But wait – Vidal began listening to friends, money people and consultants. Forget his repeated statements about not running, or his understanding with Hickenlooper (Vidal disputes this but frankly his statement is not credible) or the reliance and expectations of other candidates and much of the political establishment, just push ahead.
Then have second thoughts, back out and attack Hickenlooper. An amazingly weird performance, which mostly makes Vidal look disingenuous and damages his credibility as Mayor.
Although Hickenlooper probably won this exchange with his former deputy manager, it served to remind people Hickenlooper is still playing politics in Denver.
Given more than a million dollars has now been raised, the various interests and consultants looking for new candidates probably will back off and go with someone in the field. Expect to see the race consolidate quickly.
See Denver Post articles:
Vidal won't run, rips Hick
Denver's next mayor: Handicapping the race
"Lot of chatter" about encouraging Mayor Vidal to run for full term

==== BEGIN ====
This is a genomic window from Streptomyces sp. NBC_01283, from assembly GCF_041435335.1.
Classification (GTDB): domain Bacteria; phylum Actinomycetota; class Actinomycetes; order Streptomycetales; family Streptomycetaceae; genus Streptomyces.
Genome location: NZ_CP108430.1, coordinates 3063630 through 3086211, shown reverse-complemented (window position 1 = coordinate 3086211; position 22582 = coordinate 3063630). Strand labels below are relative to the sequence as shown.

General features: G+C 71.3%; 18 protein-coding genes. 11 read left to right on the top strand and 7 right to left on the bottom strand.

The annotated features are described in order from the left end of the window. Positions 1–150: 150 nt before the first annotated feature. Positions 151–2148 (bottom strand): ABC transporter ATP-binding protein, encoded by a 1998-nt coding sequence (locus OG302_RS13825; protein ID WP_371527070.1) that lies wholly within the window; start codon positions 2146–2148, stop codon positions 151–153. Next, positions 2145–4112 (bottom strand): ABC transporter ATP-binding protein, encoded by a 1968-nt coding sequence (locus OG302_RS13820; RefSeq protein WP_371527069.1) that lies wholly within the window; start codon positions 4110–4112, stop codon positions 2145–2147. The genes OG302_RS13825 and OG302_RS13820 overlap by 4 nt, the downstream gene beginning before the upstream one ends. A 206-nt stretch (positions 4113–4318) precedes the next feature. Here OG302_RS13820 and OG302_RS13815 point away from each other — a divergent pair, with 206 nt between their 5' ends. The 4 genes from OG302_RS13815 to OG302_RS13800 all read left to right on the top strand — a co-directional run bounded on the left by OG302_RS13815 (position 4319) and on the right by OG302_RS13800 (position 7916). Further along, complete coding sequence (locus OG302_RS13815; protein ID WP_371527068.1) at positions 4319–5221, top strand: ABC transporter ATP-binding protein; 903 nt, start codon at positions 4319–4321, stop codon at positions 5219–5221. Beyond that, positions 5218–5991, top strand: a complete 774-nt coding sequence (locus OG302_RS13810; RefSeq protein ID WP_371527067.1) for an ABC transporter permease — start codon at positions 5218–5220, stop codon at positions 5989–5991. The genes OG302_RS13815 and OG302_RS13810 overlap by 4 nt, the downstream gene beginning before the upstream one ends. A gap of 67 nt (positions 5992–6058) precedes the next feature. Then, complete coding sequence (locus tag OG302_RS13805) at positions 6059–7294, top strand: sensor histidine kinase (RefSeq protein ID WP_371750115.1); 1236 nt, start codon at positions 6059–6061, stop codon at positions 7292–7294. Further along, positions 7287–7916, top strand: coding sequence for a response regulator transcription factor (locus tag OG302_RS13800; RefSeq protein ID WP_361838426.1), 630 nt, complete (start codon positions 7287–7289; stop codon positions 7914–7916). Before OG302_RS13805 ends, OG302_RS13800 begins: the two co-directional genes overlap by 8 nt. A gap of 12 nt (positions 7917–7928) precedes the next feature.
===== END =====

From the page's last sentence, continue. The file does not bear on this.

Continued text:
Mayor Vidal puts a nail in it - He's not running

Wadhams Quits

Democrats are smiling. Not only was Dick Wadhams a master campaign tactician, but he realized that in a high turnout presidential race, Colorado Republicans must reach out and attract sufficient weak partisans and unaffiliated voters to get to a majority. It can’t just be done with Republican loyalists and conservatives.

Ted Harvey and his legislative colleagues are the party’s leadership as it approaches the 2012 presidential race. And, they know how to add state senate and house seats. They must convert swing districts to the Republican column. Those same tactical and strategic approaches will be needed to defeat Obama statewide. Is the Democratic elation premature? – probably, but Republicans beware. Colorado is both a top battleground state, and the Democrats model on how to win the close race.

Tuesday, February 8, 2011

Attorney Theresa Spahn Joins Top Mayoral Fundraisers

The Denver mayor’s race topped a million dollars in contributions on February 1st. The race will be a multi-million dollar battle with bond trader Chris Romer likely to lead the pack.

A new candidate who managed to collect more than $50,000 is attorney Theresa Spahn. In fact, she now leads Councilman-at-large Doug Linkhart.

Fundraising is only one part of the contest, but it can purchase considerable name identification and early favorability. Since Romer has high-name identification due to his father, having raised nearly a half million dollars makes him frontrunner.

Metro Regional Sales Tax Up 8% in 2010

At least consumer spending is beginning to recover in metro Denver. The total sales tax revenue in the seven-county metro area is up 7.8 percent in 2010 above 2009.